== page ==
Meta may be Android to Apple's Apple.
Congrats to Apple and everyone who worked on the Vision Pro. But I wouldn't count out Zuck and Meta, for four reasons.
First, we're still in the bulky headset era. That means Oculus Quest's focus on gaming is a better fit. A gamer doesn't care if they look weird with a headset on, because no one else is around.
Second, Zuck may decide to pursue an Android strategy against Apple. Their new Twitter competitor is rumored to be built on Mastodon, he spoke quite a bit about interoperability in his public talks, and he's certainly aware of just how much traction the partially open/leaked LLaMa got as well. So as a corporate decision, he may use open source to counterposition against Apple.
Third, and relatedly — while he did try and fail with Libra, the fact that he tried means he's more open to crypto than the other big tech CEOs. Probably they should have just added Bitcoin payments to Messenger. And Zuck gets why cryptocurrency and cryptographically provable items would be a big component of an international metaverse. Apple isn't as enthusiastic.
Fourth, it's in the name. The metaverse is existential to Meta in a way it isn't to Apple. So Zuck is willing to wear the headset, while Apple execs aren't yet. That's big. Apple may care too much about appearing cool to go all-in on gamers.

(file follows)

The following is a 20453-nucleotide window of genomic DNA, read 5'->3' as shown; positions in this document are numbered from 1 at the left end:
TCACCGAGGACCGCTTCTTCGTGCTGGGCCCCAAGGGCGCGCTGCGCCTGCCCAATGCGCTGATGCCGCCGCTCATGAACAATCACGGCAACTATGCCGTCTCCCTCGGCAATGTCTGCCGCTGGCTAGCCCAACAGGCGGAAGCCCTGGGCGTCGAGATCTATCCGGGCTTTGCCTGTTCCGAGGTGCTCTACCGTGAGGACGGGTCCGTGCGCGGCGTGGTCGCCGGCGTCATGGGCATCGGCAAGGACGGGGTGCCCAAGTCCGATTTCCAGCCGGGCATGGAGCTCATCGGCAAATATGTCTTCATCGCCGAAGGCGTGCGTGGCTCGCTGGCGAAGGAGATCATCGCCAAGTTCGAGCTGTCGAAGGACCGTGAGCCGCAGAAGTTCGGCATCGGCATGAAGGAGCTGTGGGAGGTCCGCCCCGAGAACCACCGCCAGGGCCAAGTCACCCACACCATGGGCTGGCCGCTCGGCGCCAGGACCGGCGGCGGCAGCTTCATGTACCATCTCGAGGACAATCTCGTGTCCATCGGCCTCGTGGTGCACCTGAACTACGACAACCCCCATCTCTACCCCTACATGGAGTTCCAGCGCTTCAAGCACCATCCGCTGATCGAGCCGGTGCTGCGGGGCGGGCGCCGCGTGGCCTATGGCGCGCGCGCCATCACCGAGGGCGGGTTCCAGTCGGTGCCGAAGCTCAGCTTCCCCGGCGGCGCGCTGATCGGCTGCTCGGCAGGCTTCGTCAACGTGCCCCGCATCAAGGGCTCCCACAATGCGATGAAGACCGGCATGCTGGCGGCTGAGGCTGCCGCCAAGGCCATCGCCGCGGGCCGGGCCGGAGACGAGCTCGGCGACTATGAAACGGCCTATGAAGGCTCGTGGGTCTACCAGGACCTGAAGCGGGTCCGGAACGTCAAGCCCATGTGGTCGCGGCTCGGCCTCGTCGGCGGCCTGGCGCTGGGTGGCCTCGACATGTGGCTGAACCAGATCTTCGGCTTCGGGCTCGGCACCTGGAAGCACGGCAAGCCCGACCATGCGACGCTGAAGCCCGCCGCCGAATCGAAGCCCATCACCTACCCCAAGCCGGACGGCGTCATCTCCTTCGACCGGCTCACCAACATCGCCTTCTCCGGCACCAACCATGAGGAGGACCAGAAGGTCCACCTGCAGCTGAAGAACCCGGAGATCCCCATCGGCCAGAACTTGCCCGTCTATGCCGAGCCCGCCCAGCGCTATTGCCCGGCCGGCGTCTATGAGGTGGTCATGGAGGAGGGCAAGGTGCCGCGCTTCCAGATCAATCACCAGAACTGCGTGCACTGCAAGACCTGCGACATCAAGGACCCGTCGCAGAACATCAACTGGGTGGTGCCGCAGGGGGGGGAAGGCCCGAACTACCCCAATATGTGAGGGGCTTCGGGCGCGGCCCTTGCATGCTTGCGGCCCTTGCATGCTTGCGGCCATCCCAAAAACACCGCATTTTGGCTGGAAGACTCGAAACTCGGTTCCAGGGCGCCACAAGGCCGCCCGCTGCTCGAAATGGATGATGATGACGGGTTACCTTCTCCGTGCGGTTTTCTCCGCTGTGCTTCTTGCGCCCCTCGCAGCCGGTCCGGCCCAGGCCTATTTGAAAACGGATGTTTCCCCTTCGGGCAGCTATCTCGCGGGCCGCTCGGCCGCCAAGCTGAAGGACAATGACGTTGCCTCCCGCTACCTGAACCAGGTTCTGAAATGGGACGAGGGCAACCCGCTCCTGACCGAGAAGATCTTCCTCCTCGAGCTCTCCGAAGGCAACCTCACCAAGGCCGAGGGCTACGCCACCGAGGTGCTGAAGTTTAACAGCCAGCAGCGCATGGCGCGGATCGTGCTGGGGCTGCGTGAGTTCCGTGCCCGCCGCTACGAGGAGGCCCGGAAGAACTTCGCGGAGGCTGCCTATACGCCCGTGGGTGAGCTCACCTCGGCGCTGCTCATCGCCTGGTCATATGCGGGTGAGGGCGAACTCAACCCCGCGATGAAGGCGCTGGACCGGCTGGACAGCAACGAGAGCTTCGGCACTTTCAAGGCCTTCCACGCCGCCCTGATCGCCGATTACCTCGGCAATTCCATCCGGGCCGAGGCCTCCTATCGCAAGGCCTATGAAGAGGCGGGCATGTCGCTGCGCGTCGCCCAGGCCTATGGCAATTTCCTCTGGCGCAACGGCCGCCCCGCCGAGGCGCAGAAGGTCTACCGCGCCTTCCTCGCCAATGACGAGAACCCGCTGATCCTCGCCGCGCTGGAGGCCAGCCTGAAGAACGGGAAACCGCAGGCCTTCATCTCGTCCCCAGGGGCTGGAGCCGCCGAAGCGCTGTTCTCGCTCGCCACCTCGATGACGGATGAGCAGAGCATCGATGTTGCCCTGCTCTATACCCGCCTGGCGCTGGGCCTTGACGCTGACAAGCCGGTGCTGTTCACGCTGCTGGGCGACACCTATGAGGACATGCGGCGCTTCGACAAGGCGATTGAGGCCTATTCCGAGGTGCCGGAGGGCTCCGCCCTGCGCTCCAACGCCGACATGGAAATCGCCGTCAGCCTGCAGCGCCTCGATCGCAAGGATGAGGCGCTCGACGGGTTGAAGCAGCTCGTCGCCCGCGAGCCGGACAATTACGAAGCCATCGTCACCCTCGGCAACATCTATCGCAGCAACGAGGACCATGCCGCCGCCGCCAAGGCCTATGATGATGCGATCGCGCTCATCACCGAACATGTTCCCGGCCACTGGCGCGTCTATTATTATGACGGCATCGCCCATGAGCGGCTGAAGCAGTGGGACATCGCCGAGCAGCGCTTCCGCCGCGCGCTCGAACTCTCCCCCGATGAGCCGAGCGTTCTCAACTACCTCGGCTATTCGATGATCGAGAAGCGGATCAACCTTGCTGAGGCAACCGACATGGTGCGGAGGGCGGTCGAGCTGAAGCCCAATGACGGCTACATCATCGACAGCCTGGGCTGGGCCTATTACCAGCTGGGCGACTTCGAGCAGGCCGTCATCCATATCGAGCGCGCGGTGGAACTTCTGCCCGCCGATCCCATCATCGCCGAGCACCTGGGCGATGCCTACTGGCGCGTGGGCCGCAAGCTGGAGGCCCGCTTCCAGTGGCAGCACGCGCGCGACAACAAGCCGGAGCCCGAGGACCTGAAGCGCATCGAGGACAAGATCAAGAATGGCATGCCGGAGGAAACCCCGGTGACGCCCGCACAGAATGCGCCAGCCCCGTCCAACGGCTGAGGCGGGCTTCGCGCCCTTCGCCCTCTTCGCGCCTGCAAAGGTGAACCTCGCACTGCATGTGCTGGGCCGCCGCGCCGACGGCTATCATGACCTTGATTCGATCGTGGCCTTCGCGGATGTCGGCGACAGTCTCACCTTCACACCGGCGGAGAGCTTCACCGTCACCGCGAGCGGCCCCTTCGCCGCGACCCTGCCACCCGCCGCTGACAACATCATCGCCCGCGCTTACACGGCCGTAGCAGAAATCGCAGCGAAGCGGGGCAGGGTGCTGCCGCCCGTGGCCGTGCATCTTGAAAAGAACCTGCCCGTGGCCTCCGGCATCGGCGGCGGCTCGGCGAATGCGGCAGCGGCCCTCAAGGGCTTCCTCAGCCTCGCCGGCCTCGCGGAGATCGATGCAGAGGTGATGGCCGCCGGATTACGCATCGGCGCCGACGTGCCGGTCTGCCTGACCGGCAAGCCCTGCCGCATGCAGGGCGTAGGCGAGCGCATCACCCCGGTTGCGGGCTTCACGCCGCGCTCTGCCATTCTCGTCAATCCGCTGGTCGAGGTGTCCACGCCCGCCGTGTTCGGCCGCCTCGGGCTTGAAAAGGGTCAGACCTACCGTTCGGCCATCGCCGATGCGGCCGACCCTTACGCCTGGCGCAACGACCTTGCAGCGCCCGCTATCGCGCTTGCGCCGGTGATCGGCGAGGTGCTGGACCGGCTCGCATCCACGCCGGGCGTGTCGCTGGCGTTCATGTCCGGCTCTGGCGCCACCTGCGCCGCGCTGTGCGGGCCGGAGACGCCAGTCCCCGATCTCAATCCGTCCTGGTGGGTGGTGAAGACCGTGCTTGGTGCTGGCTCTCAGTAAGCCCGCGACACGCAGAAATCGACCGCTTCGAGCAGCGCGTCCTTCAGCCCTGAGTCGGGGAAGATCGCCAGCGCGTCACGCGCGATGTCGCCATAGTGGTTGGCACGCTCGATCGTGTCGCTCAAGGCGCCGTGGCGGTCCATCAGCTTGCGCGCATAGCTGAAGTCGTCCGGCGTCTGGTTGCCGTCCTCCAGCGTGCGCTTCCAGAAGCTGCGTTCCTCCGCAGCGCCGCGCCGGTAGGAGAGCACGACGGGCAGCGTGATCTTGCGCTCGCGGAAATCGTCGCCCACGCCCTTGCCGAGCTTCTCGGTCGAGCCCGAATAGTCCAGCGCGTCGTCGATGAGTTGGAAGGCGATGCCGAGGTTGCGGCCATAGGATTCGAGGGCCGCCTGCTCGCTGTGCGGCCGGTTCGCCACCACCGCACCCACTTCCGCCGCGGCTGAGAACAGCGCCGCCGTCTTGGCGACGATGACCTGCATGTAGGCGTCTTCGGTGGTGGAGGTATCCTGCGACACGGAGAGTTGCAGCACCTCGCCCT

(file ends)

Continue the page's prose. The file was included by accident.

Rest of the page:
TLDR: if it turns out gaming, interoperability, crypto, and being nerdy for a while is what bootstraps the metaverse — and I think it might be — then Meta may still do very well.
Centralized vs Decentralized Counterpositioning
A centralized-vs-decentralized counterpositioning happens repeatedly in tech.
It happened with Mac vs Windows on the client, Windows vs Linux on the server, iOS vs Android on the phone, and now perhaps Apple vs Meta on the headset.
Note that Windows was *more* open than MacOS on the client, but *less* open than Linux on the server. Anyone could built a Wintel box in the 2000s, so it was more open than Apple's laptops. But you had to pay Windows licensing fees on the server, and early Google didn't want to do that, so it used Linux.
The point being: centralized-vs-decentralized is a recurrent motif, a way that economic spaces partition, and in part a business decision. The centralized party can sometimes be forced into the decentralized position or vice versa, and has to adapt to survive. Microsoft was decentralized relative to Apple and centralized relative to Linux. And centralized Facebook may need to morph into (relatively) decentralized Meta.
So: there will be other players, but my hunch is that Meta goes to the Android corner of the market. For one thing, Apple's $3499 price point now makes Meta's $499 headset look inexpensive...